Australian Shepherd

Breed Group: Herding
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Overview
The exact origin of the Australian Shepherd is not known. The breed that is cherished and loved today was developed exclusively in the United States. The Australian Shepherd has an innate versatility that makes them useful on ranches and farms as a herding dog, retriever, and watchdog. They are typically referred to as "The Aussie".

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Character
The Australian Shepherds most identifiable characteristic is the natural or docked bobtail. Their eyes are one of this breeds most commented on feature. Their eyes come in a variety of colors or color combinations and include blue, amber, hazel, and all shades of brown. The Aussie is a vigorous and athletic breed.

Does your Australian Shepherd bark, howl, and cry whenever you leave the house? Separation anxiety is extreme anxiety experienced by your dog when you are away from him.
Temperament
Australian Shepherds are intelligent, delightful, and loyal. They are highly energetic and thrive on being given something to do. The Aussie has a high degree of intensity and a "no-quit" attitude. Their herding instinct may be problematic or annoying to their family, as this breed will often attempt to perform this task on everyone or anything that moves. They are reserved and cautious with strangers until the Aussie decides about them. They are confident and protective. Human companionship is crucial to this breed. They get along well with active, considerate older children. The Aussie is not typically aggressive to other dogs.
Care
The Australian Shepherd requires minimal grooming. An occasional brushing with a firm bristle brush will suffice. It is important to do more in depth grooming when they are going through their seasonal shedding. Bathing should only be done when absolutely necessary. The Aussie is susceptible to a myriad of health issues and concerns. Their merle coloration carries a blind/deaf factor. Natural bobtails may have serious spinal defects. They are also prone to epilepsy, hip dysplasia, and cataracts.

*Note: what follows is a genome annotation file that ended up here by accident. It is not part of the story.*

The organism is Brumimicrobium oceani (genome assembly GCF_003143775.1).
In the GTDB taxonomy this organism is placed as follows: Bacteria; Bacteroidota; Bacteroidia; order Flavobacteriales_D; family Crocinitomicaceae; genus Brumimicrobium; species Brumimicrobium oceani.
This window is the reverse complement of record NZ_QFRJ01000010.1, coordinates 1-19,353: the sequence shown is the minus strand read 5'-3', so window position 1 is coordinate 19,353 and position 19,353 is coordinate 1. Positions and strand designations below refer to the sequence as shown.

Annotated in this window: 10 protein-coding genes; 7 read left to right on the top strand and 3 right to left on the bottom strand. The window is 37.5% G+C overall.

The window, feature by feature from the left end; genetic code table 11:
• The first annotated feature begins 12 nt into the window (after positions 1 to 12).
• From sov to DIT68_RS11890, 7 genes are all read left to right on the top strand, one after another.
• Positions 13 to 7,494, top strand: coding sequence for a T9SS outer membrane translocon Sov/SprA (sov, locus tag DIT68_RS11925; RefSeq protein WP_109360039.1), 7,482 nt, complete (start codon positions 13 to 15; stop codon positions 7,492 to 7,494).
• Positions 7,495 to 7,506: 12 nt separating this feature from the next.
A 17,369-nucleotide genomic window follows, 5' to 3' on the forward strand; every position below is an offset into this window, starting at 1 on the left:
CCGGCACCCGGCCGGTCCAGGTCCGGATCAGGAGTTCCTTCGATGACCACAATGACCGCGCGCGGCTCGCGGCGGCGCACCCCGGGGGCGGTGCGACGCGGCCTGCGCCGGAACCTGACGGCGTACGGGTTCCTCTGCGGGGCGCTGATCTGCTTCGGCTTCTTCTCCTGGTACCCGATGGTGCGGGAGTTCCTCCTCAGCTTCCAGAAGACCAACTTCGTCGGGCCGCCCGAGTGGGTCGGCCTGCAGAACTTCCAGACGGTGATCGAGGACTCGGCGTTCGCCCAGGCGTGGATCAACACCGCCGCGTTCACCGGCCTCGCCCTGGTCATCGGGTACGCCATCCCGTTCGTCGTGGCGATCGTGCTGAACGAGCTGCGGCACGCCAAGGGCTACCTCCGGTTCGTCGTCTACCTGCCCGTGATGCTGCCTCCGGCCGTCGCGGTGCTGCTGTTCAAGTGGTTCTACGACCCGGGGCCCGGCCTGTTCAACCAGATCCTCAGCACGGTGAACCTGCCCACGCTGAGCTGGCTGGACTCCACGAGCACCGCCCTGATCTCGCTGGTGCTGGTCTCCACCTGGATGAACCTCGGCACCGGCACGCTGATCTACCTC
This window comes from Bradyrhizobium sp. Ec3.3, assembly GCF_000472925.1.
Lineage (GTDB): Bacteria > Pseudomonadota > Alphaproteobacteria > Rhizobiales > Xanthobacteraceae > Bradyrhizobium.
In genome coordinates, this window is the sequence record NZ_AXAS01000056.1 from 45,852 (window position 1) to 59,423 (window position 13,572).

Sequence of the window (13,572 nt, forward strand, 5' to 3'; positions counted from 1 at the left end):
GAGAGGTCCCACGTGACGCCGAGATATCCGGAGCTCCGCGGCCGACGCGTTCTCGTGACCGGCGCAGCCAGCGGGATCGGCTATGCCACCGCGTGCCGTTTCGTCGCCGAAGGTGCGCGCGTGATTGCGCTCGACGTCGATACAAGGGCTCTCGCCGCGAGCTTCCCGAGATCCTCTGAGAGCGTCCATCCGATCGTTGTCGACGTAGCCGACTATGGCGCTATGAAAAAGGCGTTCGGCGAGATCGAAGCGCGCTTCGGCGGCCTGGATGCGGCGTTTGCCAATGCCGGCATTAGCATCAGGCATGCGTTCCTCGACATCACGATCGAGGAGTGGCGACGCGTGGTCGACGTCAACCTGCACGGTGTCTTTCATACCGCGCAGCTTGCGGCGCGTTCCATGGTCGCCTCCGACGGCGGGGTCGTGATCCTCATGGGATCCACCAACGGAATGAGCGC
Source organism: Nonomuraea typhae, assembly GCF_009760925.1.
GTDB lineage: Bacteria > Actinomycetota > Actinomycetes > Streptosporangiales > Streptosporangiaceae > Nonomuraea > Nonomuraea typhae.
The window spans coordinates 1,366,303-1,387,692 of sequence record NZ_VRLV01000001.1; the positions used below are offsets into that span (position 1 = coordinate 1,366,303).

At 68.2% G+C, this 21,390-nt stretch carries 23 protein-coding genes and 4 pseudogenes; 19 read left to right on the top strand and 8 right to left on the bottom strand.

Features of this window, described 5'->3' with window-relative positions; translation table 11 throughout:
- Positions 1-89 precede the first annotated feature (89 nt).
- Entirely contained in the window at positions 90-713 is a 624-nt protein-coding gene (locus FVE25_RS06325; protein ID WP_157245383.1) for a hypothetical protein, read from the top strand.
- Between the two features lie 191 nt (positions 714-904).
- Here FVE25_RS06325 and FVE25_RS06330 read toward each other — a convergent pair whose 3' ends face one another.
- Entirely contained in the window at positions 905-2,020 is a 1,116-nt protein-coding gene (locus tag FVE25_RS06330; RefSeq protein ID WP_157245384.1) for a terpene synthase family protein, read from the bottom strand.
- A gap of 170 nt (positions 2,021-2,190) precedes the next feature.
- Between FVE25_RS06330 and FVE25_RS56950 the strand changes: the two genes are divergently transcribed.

If your dog is displaying behavior uncharacteristic of his normal actions, call the Vet.
Coat
The Australian Shepherd has a striking and varied coat. It is of moderate length, straight to wavy, and weather resistant. The under coat is shed twice a year; with moderate shedding between these periods. The coat comes in four accepted colors: black, blue merle, red, and red merle. A variety of white and tan markings may appear on the face, chest, front, and rear legs.
Training
Australian Shepherds are easy to train. They benefit from early socialization and very basic obedience. It is important that they know who the master is or they will attempt to take control. The Australian Shepherd requires firm, fair, consistent, and effective direction. Their high intelligence and keen learning ability make repetitive training boring. Teaching your dog to sit, lie down, and stay is vital to the training of your new puppy. There are several accepted methods of house training your new Australian Shepherd puppy. Consider crate training if you need to adapt your dog to a safe and confined environment for various safety and comfort reasons.
Activity
The Australian Shepherd requires an inordinate amount of exercise. A mere walk is not sufficient. They thrive on running, herding, playing, and all family activities. They are at their best when they are given a great deal of social interaction and a task to do. Australian Shepherds are not recommended for apartment dwelling. They are moderately active indoors and require a non-sedentary owner and a large securely fenced yard or safe open area. Socialization is one of the single most important things you can do for your puppy.
Weight
Male: 50-65; Female: 40-55 lbs
Height
Male: 20-23; Female: 18-21 inches
Color(s)
blue merle, black, red merle, or red, all with or without white markings and/or tan points

Characteristics

Size:⬛⬛⬛⬜⬜⬜⬜